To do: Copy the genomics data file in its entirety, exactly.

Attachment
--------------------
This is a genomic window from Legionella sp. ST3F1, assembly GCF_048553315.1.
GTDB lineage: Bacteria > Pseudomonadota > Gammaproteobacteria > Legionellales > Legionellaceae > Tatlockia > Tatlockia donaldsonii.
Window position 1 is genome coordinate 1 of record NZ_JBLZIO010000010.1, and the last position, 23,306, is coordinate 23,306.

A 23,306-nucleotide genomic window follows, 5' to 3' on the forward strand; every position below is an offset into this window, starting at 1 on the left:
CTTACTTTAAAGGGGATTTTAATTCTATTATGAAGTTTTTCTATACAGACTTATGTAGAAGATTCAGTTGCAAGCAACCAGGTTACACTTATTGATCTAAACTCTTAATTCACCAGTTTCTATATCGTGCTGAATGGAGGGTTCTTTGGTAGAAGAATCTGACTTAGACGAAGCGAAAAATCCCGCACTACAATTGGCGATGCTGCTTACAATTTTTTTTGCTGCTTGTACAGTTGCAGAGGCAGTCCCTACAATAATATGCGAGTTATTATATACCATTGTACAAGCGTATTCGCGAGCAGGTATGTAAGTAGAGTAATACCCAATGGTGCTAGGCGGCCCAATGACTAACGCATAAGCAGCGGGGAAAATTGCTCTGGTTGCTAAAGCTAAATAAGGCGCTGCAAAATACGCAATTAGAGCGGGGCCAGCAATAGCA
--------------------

This is a genomic window from Legionella sp. ST3F1, assembly GCF_048553315.1.
GTDB lineage: Bacteria > Pseudomonadota > Gammaproteobacteria > Legionellales > Legionellaceae > Tatlockia > Tatlockia donaldsonii.
Window position 1 is genome coordinate 1 of record NZ_JBLZIO010000010.1, and the last position, 23,306, is coordinate 23,306.

A 23,306-nucleotide genomic window follows, 5' to 3' on the forward strand; every position below is an offset into this window, starting at 1 on the left:
CTTACTTTAAAGGGGATTTTAATTCTATTATGAAGTTTTTCTATACAGACTTATGTAGAAGATTCAGTTGCAAGCAACCAGGTTACACTTATTGATCTAAACTCTTAATTCACCAGTTTCTATATCGTGCTGAATGGAGGGTTCTTTGGTAGAAGAATCTGACTTAGACGAAGCGAAAAATCCCGCACTACAATTGGCGATGCTGCTTACAATTTTTTTTGCTGCTTGTACAGTTGCAGAGGCAGTCCCTACAATAATATGCGAGTTATTATATACCATTGTACAAGCGTATTCGCGAGCAGGTATGTAAGTAGAGTAATACCCAATGGTGCTAGGCGGCCCAATGACTAACGCATAAGCAGCGGGGAAAATTGCTCTGGTTGCTAAAGCTAAATAAGGCGCTGCAAAATACGCAATTAGAGCGGGGCCAGCAATAGCA